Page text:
For example, in various embodiments the length and width of a flow cell substrate may be in a range from 100 μm to 12 cm or in any sub-range in-between (e.g., for silicon-based substrates), and in ranges from 10 mm up to even 50 cm (e.g., for coated-glass substrates); in these embodiments, the lengths and widths of the corresponding coverslip and housing may be within corresponding ranges that are suitable for providing the flow cell with mechanical/structural support and the functionalities described herein.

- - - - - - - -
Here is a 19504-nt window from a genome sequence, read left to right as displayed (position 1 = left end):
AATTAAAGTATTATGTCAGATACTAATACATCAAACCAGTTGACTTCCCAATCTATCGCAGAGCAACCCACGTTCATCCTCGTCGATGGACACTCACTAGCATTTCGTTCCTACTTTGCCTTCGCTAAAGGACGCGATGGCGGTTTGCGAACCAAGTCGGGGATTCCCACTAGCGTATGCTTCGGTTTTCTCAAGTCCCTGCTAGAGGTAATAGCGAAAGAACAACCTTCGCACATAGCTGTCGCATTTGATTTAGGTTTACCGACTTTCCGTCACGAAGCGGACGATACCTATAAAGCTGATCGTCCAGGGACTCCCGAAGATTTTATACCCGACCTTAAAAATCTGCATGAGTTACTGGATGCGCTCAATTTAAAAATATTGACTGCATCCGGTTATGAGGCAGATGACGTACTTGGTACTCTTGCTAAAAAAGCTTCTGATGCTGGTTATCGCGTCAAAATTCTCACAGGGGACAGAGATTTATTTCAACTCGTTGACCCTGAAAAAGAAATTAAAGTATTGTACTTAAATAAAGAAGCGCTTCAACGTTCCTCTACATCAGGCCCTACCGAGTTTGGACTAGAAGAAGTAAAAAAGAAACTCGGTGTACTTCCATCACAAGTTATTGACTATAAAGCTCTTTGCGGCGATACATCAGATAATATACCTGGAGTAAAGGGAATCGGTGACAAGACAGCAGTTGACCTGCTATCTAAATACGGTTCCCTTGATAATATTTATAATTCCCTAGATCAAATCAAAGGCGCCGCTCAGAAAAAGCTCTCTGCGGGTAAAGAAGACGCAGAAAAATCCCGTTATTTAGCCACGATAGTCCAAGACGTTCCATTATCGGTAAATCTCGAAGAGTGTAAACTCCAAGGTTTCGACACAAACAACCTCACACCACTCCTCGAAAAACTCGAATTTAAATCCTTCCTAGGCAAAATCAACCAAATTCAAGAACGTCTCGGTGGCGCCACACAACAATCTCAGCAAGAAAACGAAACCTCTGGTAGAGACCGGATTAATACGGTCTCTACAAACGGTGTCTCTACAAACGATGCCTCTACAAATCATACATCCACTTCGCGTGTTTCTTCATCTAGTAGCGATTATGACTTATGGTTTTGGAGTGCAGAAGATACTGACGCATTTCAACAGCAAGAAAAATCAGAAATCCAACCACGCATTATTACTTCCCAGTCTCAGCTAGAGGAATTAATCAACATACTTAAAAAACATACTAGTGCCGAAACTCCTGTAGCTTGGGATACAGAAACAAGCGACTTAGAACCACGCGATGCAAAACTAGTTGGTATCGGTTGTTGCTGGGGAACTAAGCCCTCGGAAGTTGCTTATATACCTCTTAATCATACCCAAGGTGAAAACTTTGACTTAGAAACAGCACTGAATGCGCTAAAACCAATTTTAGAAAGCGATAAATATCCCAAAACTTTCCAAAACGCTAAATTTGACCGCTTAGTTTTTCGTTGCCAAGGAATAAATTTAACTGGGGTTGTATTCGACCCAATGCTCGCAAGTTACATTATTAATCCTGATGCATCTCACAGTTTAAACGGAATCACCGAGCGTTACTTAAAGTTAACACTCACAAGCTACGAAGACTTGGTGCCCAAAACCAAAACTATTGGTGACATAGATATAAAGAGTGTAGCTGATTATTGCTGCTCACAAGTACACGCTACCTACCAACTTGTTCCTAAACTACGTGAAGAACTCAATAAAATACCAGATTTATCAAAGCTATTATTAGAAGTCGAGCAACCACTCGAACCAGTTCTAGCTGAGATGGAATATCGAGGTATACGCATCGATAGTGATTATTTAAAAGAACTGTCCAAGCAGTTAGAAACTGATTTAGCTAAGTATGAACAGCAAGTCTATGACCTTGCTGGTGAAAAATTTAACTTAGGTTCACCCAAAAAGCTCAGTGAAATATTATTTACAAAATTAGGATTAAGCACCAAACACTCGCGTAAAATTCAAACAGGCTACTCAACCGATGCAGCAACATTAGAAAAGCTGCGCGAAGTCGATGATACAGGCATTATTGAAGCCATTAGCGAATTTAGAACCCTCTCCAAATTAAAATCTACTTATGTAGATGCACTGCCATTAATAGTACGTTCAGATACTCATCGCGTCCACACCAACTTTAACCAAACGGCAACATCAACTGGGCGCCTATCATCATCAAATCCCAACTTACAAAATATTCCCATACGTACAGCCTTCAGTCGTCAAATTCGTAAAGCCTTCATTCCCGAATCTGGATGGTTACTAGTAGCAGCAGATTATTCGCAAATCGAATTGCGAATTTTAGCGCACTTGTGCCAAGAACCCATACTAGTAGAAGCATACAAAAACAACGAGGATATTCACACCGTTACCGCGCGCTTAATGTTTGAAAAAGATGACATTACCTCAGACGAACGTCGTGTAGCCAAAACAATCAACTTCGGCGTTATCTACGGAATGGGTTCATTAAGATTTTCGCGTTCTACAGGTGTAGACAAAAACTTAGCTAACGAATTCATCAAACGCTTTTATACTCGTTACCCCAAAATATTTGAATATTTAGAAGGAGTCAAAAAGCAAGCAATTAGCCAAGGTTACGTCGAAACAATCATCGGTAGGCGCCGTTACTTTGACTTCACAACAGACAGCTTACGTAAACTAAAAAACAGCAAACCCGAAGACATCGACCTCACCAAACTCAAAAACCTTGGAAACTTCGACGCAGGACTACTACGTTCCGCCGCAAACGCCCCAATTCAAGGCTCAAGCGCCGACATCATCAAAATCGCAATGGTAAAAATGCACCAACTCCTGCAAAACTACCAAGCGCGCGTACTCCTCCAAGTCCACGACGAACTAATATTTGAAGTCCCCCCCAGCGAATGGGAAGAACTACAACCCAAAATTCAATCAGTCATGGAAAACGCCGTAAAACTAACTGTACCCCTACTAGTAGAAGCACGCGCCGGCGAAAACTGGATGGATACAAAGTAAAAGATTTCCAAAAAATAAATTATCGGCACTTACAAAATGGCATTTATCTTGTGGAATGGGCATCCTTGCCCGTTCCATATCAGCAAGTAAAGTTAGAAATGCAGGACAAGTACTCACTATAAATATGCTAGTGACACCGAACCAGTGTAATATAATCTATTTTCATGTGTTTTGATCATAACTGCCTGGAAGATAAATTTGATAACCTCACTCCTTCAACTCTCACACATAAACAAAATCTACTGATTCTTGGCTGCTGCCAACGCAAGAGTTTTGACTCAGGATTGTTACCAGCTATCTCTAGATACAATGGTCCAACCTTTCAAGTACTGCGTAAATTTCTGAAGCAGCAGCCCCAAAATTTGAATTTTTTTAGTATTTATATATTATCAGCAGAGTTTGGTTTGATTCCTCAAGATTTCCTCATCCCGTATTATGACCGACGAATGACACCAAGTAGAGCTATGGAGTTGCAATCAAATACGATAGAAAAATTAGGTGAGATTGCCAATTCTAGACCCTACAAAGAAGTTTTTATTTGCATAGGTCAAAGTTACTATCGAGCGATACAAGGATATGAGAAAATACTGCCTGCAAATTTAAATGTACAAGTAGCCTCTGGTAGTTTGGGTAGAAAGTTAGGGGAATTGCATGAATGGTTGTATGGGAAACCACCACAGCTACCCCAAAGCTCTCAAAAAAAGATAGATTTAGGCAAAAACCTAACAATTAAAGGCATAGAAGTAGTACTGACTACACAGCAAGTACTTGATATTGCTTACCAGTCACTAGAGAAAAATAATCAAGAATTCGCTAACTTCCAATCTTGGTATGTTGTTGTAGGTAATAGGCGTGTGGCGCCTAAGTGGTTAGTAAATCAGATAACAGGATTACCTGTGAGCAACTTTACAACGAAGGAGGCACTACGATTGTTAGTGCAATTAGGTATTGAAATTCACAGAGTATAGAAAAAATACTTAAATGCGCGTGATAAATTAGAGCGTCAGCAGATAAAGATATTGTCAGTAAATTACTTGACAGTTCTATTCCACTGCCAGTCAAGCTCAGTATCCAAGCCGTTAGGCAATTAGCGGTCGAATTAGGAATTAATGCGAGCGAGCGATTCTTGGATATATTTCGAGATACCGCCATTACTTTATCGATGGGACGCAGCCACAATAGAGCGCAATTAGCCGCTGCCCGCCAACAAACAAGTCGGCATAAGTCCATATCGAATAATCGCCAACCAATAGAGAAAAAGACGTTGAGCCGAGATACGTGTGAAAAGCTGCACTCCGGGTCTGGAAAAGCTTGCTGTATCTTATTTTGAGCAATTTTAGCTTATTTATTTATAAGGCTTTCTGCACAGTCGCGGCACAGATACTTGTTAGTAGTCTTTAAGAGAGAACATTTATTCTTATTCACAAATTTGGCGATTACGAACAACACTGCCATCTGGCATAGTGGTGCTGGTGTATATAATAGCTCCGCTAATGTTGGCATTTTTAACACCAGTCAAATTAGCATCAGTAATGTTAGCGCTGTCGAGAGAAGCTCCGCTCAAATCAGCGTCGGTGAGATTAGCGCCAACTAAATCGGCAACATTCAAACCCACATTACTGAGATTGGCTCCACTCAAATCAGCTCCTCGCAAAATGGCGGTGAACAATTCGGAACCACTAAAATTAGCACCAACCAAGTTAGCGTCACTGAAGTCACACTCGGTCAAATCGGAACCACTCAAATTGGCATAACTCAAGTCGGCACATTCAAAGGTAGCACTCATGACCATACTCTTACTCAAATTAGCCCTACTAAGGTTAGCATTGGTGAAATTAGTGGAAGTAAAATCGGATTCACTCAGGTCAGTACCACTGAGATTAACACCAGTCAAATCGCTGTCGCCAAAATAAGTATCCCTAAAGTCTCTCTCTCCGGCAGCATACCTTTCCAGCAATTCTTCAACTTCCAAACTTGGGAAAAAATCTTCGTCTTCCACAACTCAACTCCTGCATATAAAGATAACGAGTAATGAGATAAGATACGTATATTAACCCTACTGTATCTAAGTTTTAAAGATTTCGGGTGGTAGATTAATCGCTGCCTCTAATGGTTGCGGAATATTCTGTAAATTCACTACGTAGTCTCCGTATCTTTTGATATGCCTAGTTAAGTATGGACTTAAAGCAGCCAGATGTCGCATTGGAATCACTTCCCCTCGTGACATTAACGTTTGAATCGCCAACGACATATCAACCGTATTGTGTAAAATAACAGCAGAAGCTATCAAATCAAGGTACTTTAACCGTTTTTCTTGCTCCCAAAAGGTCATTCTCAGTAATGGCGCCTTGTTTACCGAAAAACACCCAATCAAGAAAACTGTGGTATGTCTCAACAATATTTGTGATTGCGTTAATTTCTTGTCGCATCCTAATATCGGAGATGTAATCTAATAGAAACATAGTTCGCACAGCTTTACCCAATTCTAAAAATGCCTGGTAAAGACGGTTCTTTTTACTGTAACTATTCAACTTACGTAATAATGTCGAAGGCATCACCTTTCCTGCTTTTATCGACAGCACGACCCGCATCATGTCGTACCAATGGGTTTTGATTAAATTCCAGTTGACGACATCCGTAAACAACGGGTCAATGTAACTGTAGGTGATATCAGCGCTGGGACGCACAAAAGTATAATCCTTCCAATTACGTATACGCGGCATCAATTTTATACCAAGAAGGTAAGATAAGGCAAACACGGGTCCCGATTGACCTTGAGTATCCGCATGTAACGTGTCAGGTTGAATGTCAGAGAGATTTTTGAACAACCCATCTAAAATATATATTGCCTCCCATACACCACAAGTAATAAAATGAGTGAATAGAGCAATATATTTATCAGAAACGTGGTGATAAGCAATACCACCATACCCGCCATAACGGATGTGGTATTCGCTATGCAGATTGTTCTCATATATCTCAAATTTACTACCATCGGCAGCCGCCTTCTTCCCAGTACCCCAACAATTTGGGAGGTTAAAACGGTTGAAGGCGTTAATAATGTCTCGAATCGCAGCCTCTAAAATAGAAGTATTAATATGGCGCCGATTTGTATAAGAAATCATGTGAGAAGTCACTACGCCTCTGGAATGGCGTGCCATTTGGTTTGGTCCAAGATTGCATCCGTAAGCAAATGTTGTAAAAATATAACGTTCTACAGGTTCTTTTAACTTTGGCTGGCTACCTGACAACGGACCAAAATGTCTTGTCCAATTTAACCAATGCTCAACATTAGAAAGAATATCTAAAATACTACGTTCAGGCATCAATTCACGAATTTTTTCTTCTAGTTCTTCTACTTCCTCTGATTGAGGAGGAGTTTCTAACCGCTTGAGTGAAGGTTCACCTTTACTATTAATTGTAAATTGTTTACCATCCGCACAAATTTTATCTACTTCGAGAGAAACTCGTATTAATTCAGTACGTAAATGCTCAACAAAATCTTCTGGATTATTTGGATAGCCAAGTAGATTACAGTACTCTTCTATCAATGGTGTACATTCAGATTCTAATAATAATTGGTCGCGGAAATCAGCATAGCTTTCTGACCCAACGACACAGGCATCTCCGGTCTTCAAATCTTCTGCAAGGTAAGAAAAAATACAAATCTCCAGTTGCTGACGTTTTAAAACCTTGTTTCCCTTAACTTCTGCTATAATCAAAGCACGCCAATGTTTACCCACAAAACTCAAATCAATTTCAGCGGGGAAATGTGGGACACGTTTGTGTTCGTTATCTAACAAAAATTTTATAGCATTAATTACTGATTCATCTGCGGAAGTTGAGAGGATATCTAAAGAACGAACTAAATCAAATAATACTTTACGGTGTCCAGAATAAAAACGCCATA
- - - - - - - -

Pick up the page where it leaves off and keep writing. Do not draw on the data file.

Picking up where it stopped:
In various embodiments, the height of the reaction chamber in a flow cell may be defined by one or more spacers that connect the reaction surface of the substrate to the bottom surface of the coverslip, such that the warping of the coverslip over any given portion of the substrate is within the range from 0% to 25% of the height of the reaction chamber. For example, in a flow cell embodiment that uses a substrate that is about 3″ (inch) by 3″ (e.g., about 66.2 mm by 77.2 mm) and a coverslip with a thickness of 120 μm, 58 glue dots may be used as spacers that are positioned in a regular pattern on the substrate at about 1 cm apart. In other embodiments, various numbers of spacers may be positioned on the substrate at distances that range from 2 mm to several centimeters apart.